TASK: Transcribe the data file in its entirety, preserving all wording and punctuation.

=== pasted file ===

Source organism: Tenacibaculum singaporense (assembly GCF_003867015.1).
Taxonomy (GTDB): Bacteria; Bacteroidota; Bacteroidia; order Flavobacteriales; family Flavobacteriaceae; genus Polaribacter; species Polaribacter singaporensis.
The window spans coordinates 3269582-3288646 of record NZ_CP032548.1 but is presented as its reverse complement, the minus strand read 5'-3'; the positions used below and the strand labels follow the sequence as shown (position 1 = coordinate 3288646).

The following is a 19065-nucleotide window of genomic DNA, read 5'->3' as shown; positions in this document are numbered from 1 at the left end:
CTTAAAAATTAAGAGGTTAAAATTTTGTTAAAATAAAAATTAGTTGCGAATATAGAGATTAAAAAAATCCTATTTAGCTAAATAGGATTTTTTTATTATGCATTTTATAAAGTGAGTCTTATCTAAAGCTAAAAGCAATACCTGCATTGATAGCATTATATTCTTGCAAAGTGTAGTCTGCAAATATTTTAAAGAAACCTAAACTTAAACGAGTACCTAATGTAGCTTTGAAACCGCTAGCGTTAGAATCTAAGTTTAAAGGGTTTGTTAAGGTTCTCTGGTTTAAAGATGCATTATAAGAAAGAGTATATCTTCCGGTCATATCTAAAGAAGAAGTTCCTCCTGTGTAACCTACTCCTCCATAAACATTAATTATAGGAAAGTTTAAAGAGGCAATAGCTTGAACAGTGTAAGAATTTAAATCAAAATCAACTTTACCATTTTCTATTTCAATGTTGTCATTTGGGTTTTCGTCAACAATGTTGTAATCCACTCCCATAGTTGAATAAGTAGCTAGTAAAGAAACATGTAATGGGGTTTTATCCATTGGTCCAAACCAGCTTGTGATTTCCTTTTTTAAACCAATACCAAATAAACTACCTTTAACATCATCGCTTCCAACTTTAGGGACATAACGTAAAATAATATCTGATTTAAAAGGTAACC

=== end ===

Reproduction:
Source organism: Tenacibaculum singaporense (assembly GCF_003867015.1).
Taxonomy (GTDB): Bacteria; Bacteroidota; Bacteroidia; order Flavobacteriales; family Flavobacteriaceae; genus Polaribacter; species Polaribacter singaporensis.
The window spans coordinates 3269582-3288646 of record NZ_CP032548.1 but is presented as its reverse complement, the minus strand read 5'-3'; the positions used below and the strand labels follow the sequence as shown (position 1 = coordinate 3288646).

The following is a 19065-nucleotide window of genomic DNA, read 5'->3' as shown; positions in this document are numbered from 1 at the left end:
CTTAAAAATTAAGAGGTTAAAATTTTGTTAAAATAAAAATTAGTTGCGAATATAGAGATTAAAAAAATCCTATTTAGCTAAATAGGATTTTTTTATTATGCATTTTATAAAGTGAGTCTTATCTAAAGCTAAAAGCAATACCTGCATTGATAGCATTATATTCTTGCAAAGTGTAGTCTGCAAATATTTTAAAGAAACCTAAACTTAAACGAGTACCTAATGTAGCTTTGAAACCGCTAGCGTTAGAATCTAAGTTTAAAGGGTTTGTTAAGGTTCTCTGGTTTAAAGATGCATTATAAGAAAGAGTATATCTTCCGGTCATATCTAAAGAAGAAGTTCCTCCTGTGTAACCTACTCCTCCATAAACATTAATTATAGGAAAGTTTAAAGAGGCAATAGCTTGAACAGTGTAAGAATTTAAATCAAAATCAACTTTACCATTTTCTATTTCAATGTTGTCATTTGGGTTTTCGTCAACAATGTTGTAATCCACTCCCATAGTTGAATAAGTAGCTAGTAAAGAAACATGTAATGGGGTTTTATCCATTGGTCCAAACCAGCTTGTGATTTCCTTTTTTAAACCAATACCAAATAAACTACCTTTAACATCATCGCTTCCAACTTTAGGGACATAACGTAAAATAATATCTGATTTAAAAGGTAACC